Until 1920, humans had no real sense of how the sun and stars create their vast amounts of energy. Then, in October of that year, Arthur Stanley Eddington, an English astrophysicist, penned an essay elegantly titled “The Internal Constitution of the Stars.” “A star is drawing on some vast reservoir of energy by means unknown,” he wrote. “This reservoir can scarcely be other than the sub-atomic energy which, it is known, exists abundantly in all matter; we sometimes dream that man will one day learn how to release it and use it for his service.”
From that moment, scientists began the quest to harness unlimited, carbon-free power on earth. They’ve built more than 200 reactors that have tried to slam hydrogen atoms together and release fusion energy. It’s a dream perennially called delusional, impossible, and “always 20 years away.” In 1985, recognizing that no country had the will to solve the world’s most complicated puzzle alone, Ronald Reagan and Mikhail Gorbachev called for an international effort to give it a go.
In 1988, engineers began designing the International Thermonuclear Experimental Reactor, now just ITER. Along the way, 35 nations have split the $23.7 billion price tag to construct its 10 million parts. Now, surrounded by vineyards in France’s Saint-Paul-lès-Durance, the 25,000-ton machine is set to be flipped on in 2025.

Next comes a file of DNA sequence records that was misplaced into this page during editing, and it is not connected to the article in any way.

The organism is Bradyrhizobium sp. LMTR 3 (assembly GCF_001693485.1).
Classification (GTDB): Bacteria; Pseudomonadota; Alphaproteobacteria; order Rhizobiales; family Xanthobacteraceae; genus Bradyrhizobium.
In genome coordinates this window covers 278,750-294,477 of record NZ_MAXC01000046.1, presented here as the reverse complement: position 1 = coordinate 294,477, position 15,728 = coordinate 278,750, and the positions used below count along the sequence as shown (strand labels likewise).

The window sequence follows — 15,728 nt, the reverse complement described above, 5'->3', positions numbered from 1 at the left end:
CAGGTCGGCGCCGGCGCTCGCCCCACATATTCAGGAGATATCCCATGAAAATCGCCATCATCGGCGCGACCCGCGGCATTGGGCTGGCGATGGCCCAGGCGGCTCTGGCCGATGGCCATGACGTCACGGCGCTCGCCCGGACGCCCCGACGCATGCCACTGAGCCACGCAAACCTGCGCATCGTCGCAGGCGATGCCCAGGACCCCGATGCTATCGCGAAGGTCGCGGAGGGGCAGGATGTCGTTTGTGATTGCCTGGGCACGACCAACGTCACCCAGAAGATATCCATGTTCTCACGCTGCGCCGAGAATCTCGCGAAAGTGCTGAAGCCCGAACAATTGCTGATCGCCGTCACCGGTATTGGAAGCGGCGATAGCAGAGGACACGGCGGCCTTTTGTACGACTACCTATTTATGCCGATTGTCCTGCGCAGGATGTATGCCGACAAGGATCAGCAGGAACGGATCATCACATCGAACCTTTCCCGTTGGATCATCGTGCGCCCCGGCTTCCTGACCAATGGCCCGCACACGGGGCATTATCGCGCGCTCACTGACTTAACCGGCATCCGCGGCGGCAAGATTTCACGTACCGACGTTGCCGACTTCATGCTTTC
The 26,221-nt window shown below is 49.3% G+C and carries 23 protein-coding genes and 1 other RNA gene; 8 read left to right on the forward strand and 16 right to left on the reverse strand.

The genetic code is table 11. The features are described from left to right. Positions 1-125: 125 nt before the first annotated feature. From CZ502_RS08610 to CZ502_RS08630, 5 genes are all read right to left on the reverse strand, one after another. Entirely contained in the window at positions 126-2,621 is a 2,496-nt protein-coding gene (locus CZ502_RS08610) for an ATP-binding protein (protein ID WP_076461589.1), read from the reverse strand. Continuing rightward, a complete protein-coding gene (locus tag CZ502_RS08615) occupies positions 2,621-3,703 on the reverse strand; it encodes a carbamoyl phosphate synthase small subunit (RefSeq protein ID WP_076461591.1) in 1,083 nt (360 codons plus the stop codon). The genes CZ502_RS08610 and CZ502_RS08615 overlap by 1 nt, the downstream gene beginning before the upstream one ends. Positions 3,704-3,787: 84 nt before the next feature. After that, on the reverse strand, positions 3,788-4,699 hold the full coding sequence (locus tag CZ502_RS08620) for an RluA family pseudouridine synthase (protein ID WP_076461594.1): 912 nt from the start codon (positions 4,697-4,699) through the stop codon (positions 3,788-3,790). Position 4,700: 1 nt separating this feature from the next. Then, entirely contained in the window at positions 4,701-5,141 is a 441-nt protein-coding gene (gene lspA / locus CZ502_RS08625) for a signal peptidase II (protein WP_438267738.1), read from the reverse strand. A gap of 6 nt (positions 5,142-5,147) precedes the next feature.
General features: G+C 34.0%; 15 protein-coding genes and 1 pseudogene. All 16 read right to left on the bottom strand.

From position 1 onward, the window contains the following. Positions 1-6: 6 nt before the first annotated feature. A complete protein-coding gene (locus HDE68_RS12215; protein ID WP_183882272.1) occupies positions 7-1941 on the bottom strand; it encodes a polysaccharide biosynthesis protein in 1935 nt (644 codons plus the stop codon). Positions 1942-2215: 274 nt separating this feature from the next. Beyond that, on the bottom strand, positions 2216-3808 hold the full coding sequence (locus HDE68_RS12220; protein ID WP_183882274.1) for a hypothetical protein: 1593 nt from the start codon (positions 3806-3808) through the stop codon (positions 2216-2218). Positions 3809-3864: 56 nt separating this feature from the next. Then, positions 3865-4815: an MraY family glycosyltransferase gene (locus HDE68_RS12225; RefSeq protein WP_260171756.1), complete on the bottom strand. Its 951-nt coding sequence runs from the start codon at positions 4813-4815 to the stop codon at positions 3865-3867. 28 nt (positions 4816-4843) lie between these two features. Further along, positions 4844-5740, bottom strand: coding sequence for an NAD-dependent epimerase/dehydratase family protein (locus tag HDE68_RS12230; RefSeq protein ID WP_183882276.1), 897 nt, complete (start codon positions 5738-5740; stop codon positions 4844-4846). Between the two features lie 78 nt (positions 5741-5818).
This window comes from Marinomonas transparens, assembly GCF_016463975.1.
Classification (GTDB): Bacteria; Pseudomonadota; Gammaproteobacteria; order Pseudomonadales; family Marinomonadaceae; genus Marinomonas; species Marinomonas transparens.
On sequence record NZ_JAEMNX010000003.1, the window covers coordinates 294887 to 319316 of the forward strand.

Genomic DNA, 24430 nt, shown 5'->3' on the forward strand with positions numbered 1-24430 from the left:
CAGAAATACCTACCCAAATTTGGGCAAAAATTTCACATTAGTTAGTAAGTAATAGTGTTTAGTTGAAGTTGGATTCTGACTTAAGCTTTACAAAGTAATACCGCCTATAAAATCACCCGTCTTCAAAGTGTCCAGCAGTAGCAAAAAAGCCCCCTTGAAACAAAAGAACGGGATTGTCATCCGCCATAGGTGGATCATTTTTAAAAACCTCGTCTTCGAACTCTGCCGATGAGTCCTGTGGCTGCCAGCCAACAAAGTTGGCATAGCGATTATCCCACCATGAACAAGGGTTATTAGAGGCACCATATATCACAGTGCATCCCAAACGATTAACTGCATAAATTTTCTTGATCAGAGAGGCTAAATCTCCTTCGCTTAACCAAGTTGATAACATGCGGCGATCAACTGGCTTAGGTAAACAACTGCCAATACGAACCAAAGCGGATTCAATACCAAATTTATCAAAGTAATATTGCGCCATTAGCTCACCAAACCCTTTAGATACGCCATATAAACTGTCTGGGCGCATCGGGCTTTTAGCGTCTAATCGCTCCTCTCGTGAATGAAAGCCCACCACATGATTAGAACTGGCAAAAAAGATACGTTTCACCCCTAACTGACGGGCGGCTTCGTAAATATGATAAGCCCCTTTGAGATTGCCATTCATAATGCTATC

The isotopes butting heads will be deuterium and tritium. To get the atoms whipping around the inner chamber of the Russian-nesting-doll-like machine, a magnet will drive 15 million amperes of electricity through them. They’ll also be zapped by 24 microwave generators and three semitruck-sized particle guns, until they reach 270 million degrees F and, avec optimisme, crash into each other, releasing heaps of energy. There’s no guarantee ITER will achieve fusion by 2035, as scheduled. But Edward Morse, who teaches nuclear engineering at UC Berkeley, says it’s the “only viable” hope we have to secure the energy we’ll need over the next millennia: “It’s Rosemary’s baby. We have to pray for Rosemary’s baby.” And if it fails? As Eddington wrote, if man “is not yet destined to reach the sun and solve for all time the riddle of its constitution, yet he may hope to learn from his journey some hints to build a better machine.”